I was able to read a digital copy of The Berkeley Bowl Cookbook: Recipes Inspired by the Extraordinary Produce of California’s Most Iconic Market this week through Net Galley. I was excited to read it, not because I have access to an elaborate produce market like the famous Berkeley Bowl, but because some of the foods it spotlights are wild foods that we forage as a family.
That said, it isn’t a book that I’ll probably go out and buy, now that I’ve read it. That’s not through any fault of the author or the book, but because it isn’t a very good fit for my needs as a frugal whole foods cook who relies largely on wild foods and affordable, accessible ingredients to cook healthy, mostly organic meals for a large family on very little money.
I was drawn to The Berkeley Bowl Cookbook because some of the foods highlighted in it are foods you can forage, such as gooseberries, nettles, sorrel, purslane, fiddleheads, ramps and morels. As an avid forager, I’m always looking for new ways to cook up these delicious wild foods. On the other hand, most of the other foods featured are not ones I can find wild and I can’t find them in any grocery store near me in rural Minnesota either (though I do plan to grow some of them in my garden this year and they’re certainly an option for avid gardeners).
I also like the fact that the recipes are vegetarian, as I cook vegetarian and get discouraged by how many cookbooks for wild foods (or any foods) tend to add ingredients like bacon and chicken stock to just about every recipe. It’s also easy to be gluten free with this cookbook.
I also really love the full color photos, and that there are a lot of them. I wish there were color photos for every dish, though. Printing a book in color costs the same amount (a lot) whether you use one photo or 100, so I never understand cookbooks that spend the money to have color photos and then don’t have one for every recipe. Speaking of cost, that leads to another reason this book isn’t going on my wish list. It retails at about $35, which is a lot of money for a cookbook I wouldn’t use often. Even the Kindle version is $17.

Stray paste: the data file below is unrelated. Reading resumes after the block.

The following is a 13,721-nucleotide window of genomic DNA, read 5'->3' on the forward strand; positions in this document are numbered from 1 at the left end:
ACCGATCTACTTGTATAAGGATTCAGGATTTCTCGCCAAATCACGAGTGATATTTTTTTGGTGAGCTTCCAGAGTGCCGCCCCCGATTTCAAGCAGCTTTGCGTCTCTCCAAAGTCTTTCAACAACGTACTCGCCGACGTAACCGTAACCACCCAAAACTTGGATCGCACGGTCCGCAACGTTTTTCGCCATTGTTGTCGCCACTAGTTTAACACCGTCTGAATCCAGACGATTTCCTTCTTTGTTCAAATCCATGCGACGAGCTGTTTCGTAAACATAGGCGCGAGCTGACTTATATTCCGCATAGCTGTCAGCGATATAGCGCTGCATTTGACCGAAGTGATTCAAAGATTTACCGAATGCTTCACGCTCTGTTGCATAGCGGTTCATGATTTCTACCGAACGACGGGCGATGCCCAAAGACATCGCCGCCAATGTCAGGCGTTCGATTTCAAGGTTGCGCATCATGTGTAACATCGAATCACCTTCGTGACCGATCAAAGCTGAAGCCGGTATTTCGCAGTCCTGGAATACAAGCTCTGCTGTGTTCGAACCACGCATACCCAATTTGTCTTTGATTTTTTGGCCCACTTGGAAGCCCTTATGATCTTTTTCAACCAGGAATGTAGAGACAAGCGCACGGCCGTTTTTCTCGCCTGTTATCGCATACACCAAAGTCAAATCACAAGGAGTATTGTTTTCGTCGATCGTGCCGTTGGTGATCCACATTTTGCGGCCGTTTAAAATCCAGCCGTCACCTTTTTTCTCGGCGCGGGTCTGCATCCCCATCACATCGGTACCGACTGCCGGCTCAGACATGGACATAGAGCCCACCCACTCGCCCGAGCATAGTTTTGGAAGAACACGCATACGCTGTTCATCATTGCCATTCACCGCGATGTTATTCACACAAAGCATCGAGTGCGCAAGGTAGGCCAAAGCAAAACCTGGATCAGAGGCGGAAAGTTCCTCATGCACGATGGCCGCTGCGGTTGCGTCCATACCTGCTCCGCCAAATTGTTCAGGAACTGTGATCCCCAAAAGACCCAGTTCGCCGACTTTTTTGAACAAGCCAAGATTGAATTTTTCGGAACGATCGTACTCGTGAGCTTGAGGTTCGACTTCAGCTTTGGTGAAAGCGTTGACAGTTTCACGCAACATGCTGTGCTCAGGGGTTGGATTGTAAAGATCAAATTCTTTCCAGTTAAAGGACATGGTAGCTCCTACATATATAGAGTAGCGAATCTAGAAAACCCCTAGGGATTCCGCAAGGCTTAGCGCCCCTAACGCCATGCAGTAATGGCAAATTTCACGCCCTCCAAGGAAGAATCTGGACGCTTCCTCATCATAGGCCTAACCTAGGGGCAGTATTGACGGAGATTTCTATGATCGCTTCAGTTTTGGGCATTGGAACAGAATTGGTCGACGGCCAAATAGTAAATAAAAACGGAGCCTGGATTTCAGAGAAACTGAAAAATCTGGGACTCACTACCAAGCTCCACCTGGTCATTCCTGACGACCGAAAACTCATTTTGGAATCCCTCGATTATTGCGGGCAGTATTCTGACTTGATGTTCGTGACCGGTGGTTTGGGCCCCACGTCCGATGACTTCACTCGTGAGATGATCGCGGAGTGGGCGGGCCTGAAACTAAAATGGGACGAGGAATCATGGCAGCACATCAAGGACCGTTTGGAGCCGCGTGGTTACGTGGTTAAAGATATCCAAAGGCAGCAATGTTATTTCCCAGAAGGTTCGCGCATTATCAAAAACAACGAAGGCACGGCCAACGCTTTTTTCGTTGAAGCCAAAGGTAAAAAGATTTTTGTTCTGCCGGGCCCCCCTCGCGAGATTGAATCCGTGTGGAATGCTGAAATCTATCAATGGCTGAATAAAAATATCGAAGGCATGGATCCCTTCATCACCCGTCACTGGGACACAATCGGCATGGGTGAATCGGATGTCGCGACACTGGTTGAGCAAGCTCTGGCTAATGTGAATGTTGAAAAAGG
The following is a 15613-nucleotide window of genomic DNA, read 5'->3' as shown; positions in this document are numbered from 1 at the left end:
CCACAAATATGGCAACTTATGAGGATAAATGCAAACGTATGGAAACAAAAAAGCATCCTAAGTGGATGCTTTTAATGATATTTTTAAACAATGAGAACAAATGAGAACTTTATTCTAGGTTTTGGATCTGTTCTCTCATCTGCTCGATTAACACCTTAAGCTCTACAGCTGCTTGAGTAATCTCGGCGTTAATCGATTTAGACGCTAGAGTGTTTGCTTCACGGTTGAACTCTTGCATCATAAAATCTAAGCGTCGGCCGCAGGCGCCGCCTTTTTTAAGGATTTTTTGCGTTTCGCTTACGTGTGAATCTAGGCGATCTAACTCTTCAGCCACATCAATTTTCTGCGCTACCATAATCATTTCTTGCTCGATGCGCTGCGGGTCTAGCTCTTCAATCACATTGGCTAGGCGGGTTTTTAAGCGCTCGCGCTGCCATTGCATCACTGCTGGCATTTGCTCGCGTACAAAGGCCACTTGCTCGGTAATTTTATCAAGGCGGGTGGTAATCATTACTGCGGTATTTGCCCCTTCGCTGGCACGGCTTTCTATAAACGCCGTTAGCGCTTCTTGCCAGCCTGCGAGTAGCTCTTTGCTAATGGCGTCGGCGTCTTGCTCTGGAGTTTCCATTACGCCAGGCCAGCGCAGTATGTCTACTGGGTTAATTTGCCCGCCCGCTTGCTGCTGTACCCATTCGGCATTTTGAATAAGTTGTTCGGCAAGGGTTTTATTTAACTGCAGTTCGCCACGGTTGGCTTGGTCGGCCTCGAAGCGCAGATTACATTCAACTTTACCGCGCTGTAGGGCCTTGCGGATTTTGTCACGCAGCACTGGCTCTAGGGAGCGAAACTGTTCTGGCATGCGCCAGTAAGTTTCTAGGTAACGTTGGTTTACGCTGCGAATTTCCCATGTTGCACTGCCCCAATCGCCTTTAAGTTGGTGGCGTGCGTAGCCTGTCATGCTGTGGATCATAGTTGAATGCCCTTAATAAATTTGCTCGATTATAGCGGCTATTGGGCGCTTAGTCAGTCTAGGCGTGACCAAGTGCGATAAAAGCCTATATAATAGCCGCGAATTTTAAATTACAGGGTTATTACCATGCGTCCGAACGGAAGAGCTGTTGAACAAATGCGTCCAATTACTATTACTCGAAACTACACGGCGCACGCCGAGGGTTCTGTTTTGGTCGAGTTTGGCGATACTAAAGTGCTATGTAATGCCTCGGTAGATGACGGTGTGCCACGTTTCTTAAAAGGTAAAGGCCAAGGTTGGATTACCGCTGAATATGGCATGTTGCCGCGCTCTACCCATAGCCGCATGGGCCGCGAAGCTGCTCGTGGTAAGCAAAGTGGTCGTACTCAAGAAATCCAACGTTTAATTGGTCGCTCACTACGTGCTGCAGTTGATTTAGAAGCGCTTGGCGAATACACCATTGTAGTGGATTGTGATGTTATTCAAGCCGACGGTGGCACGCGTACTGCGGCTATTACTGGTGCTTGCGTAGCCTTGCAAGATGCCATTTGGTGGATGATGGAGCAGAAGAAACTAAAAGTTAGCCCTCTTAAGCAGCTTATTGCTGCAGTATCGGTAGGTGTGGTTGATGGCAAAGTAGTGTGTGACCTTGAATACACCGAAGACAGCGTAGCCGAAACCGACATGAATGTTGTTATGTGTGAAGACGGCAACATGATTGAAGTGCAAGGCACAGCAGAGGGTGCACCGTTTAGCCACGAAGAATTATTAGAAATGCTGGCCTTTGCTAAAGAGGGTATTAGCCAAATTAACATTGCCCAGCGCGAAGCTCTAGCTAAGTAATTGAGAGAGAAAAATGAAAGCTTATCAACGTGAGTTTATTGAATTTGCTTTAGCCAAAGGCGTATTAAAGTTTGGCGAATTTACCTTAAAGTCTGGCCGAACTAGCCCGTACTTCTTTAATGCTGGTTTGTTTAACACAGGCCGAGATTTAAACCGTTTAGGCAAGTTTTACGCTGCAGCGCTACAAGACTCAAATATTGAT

The recipes themselves are fairly easy but definitely of the gourmet variety. These aren’t the simple, easy ways to cook these ingredients that may be unusual to many of us in the states but are standard foods for many people around the world. If I cook purple cauliflower, for instance, I’ll generally just roast it with a bit of olive oil, sea salt and an herb or two. That showcases it beautifully and simply. This cookbook tells you how to make “Purple Cauliflower Quesadillas with Curry Crema.”
If you’d like to sample one of the recipes from the book, the author has the recipe for her Kohlrabi Ramen (pictured on the right) on her blog here. If you’d like to peek inside and take a look at the recipes and foods featured, you can do so here (affiliate link).
In short, The Berkeley Bowl Cookbook is a fun book to read from the library and is full of very vividly colored food porn, but it’s not likely to be a go-to cookbook for most kitchens. That said, those who enjoy cooking with whole, fresh foods and are looking for new ways to use those strange fruits and veggies in the CSA box or at the farmers’ market are likely to find some fun new recipes and inspiration.